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Compound Semiconductor Radiation Detectors

Compound Semiconductor Radiation Detectors

Publication date: 22 September 2004

Authors: A. Owens, A. Peacock

Journal: NIM A
Volume: 531
Issue: 1-2
Page: 18-37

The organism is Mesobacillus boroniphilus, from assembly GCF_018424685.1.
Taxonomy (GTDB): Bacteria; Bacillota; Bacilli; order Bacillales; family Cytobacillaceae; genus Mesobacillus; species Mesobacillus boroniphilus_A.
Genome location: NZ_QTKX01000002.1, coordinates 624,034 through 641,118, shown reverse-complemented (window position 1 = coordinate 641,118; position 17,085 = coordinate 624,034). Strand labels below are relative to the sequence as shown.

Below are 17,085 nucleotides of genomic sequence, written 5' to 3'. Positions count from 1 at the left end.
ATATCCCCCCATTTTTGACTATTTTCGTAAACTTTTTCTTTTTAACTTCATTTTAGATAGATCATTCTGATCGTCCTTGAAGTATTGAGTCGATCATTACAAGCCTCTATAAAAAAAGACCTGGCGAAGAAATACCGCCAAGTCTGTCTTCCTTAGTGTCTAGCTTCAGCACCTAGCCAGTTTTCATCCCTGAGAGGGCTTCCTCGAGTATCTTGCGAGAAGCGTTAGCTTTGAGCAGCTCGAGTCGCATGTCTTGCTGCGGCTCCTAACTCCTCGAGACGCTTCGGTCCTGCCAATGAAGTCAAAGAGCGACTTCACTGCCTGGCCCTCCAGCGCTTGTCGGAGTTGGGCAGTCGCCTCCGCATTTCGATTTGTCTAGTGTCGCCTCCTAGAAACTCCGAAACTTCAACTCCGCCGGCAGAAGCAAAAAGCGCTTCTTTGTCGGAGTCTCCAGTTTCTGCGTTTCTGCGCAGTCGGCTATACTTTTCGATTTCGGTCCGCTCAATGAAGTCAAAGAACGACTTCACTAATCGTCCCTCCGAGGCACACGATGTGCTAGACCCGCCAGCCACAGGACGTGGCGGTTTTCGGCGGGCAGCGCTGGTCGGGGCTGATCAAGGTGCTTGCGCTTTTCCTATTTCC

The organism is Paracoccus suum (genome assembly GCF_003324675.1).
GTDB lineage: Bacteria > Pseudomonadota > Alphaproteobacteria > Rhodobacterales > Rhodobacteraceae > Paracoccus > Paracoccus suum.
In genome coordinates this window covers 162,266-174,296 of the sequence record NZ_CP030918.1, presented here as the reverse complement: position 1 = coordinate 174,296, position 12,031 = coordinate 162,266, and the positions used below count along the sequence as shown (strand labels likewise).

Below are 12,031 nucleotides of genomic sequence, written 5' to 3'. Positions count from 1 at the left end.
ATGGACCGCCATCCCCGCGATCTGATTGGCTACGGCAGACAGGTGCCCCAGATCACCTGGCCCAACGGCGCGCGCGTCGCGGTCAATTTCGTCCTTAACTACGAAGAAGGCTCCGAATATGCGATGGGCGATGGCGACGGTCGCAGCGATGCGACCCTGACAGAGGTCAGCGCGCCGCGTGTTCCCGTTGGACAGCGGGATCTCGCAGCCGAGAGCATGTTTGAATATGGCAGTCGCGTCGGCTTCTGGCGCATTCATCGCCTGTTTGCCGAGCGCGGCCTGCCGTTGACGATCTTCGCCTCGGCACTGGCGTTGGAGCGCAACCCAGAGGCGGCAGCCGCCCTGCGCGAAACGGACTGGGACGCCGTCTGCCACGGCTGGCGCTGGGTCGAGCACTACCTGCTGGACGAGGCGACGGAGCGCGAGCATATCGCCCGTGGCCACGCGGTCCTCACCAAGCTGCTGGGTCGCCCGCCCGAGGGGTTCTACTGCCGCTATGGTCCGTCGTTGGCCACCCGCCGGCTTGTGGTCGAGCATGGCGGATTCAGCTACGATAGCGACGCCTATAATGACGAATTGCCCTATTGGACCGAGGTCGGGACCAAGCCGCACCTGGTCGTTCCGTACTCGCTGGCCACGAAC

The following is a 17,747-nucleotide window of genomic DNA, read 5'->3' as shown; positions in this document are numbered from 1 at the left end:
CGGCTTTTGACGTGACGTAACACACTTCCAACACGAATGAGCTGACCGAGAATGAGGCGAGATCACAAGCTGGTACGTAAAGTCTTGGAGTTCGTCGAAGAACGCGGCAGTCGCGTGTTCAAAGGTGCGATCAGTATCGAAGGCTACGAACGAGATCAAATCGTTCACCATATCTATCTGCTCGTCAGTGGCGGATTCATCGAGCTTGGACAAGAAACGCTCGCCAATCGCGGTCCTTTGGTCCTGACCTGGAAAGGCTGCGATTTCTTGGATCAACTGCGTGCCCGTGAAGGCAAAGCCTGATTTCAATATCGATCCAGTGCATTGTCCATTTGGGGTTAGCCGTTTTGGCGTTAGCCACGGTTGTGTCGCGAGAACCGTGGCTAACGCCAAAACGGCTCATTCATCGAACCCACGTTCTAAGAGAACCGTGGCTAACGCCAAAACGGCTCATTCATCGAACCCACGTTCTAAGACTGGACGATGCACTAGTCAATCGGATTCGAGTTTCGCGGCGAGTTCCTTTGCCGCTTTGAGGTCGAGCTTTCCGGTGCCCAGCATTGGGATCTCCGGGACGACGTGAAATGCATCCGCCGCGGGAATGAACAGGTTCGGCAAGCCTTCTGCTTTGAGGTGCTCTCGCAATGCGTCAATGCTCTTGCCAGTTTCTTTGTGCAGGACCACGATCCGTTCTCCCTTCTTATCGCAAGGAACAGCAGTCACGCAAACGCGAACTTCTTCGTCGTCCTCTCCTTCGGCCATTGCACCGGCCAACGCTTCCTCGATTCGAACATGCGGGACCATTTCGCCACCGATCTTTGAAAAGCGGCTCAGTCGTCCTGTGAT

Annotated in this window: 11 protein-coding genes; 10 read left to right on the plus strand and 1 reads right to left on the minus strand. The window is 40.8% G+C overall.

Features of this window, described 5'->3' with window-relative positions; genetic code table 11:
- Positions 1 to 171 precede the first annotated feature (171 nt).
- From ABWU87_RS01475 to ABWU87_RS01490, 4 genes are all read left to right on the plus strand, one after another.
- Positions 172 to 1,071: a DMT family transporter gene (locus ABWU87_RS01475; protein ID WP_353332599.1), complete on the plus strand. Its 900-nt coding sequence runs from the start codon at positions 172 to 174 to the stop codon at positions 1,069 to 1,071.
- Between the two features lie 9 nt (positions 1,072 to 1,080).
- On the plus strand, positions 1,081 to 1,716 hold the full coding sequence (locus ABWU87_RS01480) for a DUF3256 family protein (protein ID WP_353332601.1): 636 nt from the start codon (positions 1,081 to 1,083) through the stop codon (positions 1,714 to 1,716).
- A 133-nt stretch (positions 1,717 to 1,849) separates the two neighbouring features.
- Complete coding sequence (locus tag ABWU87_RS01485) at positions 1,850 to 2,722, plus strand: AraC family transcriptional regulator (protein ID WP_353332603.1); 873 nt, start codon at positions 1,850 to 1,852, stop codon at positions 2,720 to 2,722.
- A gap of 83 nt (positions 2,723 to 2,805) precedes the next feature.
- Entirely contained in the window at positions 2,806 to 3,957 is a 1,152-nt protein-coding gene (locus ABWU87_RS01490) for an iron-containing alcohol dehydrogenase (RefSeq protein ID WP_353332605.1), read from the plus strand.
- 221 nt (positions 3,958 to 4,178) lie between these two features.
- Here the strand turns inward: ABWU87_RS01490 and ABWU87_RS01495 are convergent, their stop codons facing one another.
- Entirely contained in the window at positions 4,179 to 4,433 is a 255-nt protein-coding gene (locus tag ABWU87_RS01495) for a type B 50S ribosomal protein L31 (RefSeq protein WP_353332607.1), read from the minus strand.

We discuss the potential benefits of using compound semiconductors for the detection of X- and gamma-ray radiation. While Si and Ge have become detection standards for energy dispersive spectroscopy in the laboratory, their use for an increasing range of applications is becoming marginalized by one or more of their physical limitations; namely the need for ancillary cooling systems or bulky cryogenics, their modest stopping powers and radiation intolerance. Compound semiconductors encompass such a wide range of physical properties that it is technically feasible to engineer a material to any application. Wide band-gap compounds offer the ability to operate in a wide range of thermal and radiation environments, whilst still maintaining sub-keV spectral resolution at hard X-ray wavelengths. Narrow band-gap materials, on the other hand, offer the potential of exceeding the spectral resolution of both Si and Ge, by as much as a factor of 3. Assuming that the total system noise can be reduced to a level commensurate with Fano noise, spectroscopic detectors could work in the XUV, effectively bridging the gap between the ultraviolet and soft X-ray wavebands. Thus, in principle, compound semiconductor detectors can provide continuous spectroscopic coverage from the far infrared through to gamma-ray wavelengths. However, while they are routinely used at infrared and optical wavelengths, in other bands, their development has been plagued by material and fabrication problems. This is particularly true at hard X- and gamma-ray wavelengths, where only a few compounds (e.g., GaAs, CdZnTe and HgI2) have evolved sufficiently to produce working detection systems. In this paper, we examine the current status of research in compound semiconductors and by a careful examination of material properties and future requirements, recommend a number of compounds for further development.

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